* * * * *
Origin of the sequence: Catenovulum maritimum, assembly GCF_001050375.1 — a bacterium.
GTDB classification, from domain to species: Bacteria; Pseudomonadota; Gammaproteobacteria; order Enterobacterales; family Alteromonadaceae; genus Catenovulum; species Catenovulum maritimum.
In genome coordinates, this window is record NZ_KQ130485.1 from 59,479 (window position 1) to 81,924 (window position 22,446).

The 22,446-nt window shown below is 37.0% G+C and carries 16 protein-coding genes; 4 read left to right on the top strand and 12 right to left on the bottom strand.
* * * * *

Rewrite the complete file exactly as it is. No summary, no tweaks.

Origin of the sequence: Catenovulum maritimum, assembly GCF_001050375.1 — a bacterium.
GTDB classification, from domain to species: Bacteria; Pseudomonadota; Gammaproteobacteria; order Enterobacterales; family Alteromonadaceae; genus Catenovulum; species Catenovulum maritimum.
In genome coordinates, this window is record NZ_KQ130485.1 from 59,479 (window position 1) to 81,924 (window position 22,446).

The 22,446-nt window shown below is 37.0% G+C and carries 16 protein-coding genes; 4 read left to right on the top strand and 12 right to left on the bottom strand.